Winner of the 2022 National Book Award for Nonfiction.In this blend of memoir, history and travel diary, Princeton University Professor Imani Perry narrates a trip back to her native home below the Mason Dixon line. Her journey is full of detours, deep dives and surprising encounters with places and people through which Perry unfolds a narrative about the South and its centrality to American identity.
Scrupulously researched and teeming with facts and citations ... Any attempt to classify this ambitious work, which straddles genre, kicks down the fourth wall, dances with poetry, engages with literary criticism and flits from journalism to memoir to academic writing — well, that’s a fool’s errand and only undermines this insightful, ambitious and moving project ... Perry travels to over a dozen Southern cities and towns, excavating both histories and modern realities ... At each stop, she recounts an atrocity, but also resistance. And she does not flinch when documenting the consequences ... Her tone grows tender as she recalls her dancing cousins or the foot-washing Baptists. Her portraits of her grandmother combine elegiac longing and the rigor of a historian setting the record straight. Equally moving are the dispatches from her mother’s native Louisiana ... It is inevitable, though, that all sites will not receive equal care and attention — and clearly her loyalty is to Alabama ... It must be said that this work, though sometimes uneven, is an essential meditation on the South, its relationship to American culture — even Americanness itself.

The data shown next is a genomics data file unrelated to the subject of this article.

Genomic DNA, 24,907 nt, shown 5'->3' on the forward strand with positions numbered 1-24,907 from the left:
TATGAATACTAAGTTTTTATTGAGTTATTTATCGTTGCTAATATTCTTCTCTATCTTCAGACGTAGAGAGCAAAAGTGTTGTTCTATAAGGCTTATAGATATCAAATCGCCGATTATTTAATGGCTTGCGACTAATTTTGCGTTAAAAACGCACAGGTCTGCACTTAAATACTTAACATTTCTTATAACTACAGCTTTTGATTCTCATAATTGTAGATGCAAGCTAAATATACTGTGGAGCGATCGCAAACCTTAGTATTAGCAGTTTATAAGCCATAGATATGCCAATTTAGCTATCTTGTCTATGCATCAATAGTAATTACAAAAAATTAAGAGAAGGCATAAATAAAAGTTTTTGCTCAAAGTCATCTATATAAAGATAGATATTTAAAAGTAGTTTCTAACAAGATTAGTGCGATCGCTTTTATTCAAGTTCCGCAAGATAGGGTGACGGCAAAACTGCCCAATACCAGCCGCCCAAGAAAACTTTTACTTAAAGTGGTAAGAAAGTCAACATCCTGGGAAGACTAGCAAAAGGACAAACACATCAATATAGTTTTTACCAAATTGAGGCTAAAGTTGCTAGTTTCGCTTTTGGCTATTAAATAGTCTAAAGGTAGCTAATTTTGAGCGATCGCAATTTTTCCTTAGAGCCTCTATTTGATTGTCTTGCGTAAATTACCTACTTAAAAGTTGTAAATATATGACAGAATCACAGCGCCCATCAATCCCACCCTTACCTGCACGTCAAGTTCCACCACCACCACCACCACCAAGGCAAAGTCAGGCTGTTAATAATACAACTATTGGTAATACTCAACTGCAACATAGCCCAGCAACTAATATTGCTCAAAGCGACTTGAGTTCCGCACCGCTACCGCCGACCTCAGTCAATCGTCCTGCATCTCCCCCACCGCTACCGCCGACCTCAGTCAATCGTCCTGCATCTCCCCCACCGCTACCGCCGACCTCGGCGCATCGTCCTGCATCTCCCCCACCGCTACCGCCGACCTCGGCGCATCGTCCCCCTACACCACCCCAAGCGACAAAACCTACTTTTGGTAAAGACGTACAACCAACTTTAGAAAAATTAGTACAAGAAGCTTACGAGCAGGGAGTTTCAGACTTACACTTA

Provocative ... [Perry] accepts the challenge of speaking for the region. And in the process, she throws down her own gauntlet, presenting her essays as a cautionary tale for what the future may hold if we don’t pay heed ... Born in Birmingham, Alabama, Perry grew up in Massachusetts and Chicago, and currently lives near Philadelphia. That distance from the region has given her a unique perspective as she ventures back to her roots and views it anew ... Perry scrutinizes the destination, and plucks threads from its history, its culture, its personality; then she weaves them together to tell a story about the place that reflects, informs, or portends our national psyche. The result is a compelling, thought-provoking read sure to spark both consensus and debate, but ultimately it serves to illustrate just how much race impacts life in this country.
... engrossing if erratic ... The book's pleasures are many. Perry shines when she's present in the narrative, an archaeologist troweling through strata of history and culture. Her vignettes spark off the page ... Unfortunately, these evocative moments are overwhelmed by a strident op-ed voice, ginned up by conjecture ... and a stream-of-consciousness delivery. South to America is, at best, an impressionistic overview of this inscrutably complex region. Perry tosses off obligatory lines about revered figures such as Dolly Parton (good), Flannery O'Connor (bad) and Thomas Jefferson (very bad); but evangelical churches, SEC football and Rotary Club luncheons don't ping her radar ... Too often her editorializing reinforces stereotypes rather than diffusing them ... an immersive read, but in the end it's blinkered by a failure to illuminate the homeland for those of us born and raised there, and who crave—sweet Lord, how we crave—a deeper wisdom and clarity among the scorching contradictions.